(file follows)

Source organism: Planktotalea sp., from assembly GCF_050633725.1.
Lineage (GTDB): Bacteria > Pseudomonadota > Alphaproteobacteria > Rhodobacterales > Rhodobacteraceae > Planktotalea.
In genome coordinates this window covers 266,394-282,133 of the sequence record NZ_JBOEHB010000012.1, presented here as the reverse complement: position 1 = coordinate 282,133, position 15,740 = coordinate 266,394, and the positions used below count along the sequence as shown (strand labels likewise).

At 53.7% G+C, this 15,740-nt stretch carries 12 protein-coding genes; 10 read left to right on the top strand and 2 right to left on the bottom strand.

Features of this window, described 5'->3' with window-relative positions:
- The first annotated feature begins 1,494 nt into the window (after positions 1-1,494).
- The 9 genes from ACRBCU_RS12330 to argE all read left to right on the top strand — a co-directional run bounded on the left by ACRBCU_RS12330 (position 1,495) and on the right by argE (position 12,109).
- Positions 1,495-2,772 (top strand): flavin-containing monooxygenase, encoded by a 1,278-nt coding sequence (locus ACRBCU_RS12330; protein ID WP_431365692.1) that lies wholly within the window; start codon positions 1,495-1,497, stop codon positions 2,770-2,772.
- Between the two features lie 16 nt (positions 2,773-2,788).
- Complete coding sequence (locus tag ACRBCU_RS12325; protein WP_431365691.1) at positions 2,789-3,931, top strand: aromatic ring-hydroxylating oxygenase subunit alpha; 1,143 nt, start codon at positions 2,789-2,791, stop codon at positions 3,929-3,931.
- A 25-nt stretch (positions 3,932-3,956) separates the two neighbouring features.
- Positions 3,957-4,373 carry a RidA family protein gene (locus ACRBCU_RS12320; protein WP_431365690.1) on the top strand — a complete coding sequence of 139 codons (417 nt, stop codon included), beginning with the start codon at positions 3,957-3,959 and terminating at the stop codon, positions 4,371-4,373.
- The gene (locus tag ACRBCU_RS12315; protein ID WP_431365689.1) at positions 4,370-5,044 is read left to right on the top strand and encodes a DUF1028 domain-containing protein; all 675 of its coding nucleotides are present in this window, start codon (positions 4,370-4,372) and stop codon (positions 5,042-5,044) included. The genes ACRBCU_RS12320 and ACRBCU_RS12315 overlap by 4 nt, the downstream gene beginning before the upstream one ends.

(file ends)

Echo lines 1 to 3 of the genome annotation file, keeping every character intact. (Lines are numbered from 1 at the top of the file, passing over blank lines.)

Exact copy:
Source organism: Planktotalea sp., from assembly GCF_050633725.1.
Lineage (GTDB): Bacteria > Pseudomonadota > Alphaproteobacteria > Rhodobacterales > Rhodobacteraceae > Planktotalea.
In genome coordinates this window covers 266,394-282,133 of the sequence record NZ_JBOEHB010000012.1, presented here as the reverse complement: position 1 = coordinate 282,133, position 15,740 = coordinate 266,394, and the positions used below count along the sequence as shown (strand labels likewise).